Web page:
INTA members will debate the state of the implementation of the ‘Rules of Origin’ initiative aimed at integrating Syrian refugees in Jordan. The initiative stems from the ‘Jordan Compact’ agreed at the Donors’ Conference for Syrians held in London in February 2016. In July 2016 the EU and Jordan agreed to simplify the rules of origin in line with preferences given to Least Developed Countries under “Everything But Arms” arrangements. In order to be granted preferences, goods must be produced in one of the 18 specific industrial zones in Jordan and involve a minimum percentage of Syrian refugee labour in the production facilities. This exchange of views will serve as an opportunity to discuss with Jordanian authorities, with the European Commission and the EEAS the results achieved so far and possible ways to further integrate Syrian refugees in the Jordanian labour market.
INTA in plenary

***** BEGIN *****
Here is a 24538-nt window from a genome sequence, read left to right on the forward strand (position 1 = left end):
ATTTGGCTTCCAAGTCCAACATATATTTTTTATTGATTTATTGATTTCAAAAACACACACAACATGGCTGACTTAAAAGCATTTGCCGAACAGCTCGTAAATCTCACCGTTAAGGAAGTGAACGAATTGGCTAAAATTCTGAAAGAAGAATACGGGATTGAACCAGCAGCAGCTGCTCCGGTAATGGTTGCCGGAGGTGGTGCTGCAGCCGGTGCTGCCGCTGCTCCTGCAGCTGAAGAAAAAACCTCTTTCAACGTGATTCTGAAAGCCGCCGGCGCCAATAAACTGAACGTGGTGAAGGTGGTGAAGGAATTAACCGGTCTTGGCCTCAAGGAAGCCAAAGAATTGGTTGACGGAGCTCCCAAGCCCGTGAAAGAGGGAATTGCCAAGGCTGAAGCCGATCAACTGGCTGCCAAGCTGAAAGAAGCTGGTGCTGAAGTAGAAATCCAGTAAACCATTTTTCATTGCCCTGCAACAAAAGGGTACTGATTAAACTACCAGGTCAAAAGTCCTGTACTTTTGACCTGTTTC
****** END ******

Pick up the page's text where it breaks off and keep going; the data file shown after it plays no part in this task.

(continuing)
On 4 July MEPs gave their go-ahead to two trilogue agreements reached by INTA MEPs with Council negotiators. Parliament backed further trade concessions to foster the economic development ofUkraine. In talks, co-legislators approved most of the proposed new concessions, but reduced the volume of the additional quota for certain agricultural products and ensured that fight against corruption becomes a condition for granting Ukraine preferential exports. MEPs also voted in favour of Moldova receivingmacro-financial assistance to the tune of €100 million to support recovery from economic turmoil. The EU will provide a combination of grants and loans to support the external financial needs of the country. On 5 July the plenary debated an Oral Question put to the Commission by INTA on the Court of Justice’s ruling of 16 May 2017 on EU-Singapore FTA. Members asked among others how the ruling would impact on future mandates for the negotiation of trade agreements and the procedures for their ratification and how the Commission plans to ensure that future negotiation directives draw a clear distinction between EU exclusive and shared competences. Finally, as no objections were raised to the announcement of the beginning of negotiations, plenary gave its green light to start talks with national governments on new EU anti-dumping rules designed to better protect EU industry and jobs – the so-called new methodology of TDI calculation. The first trilogue is now set for 12 July.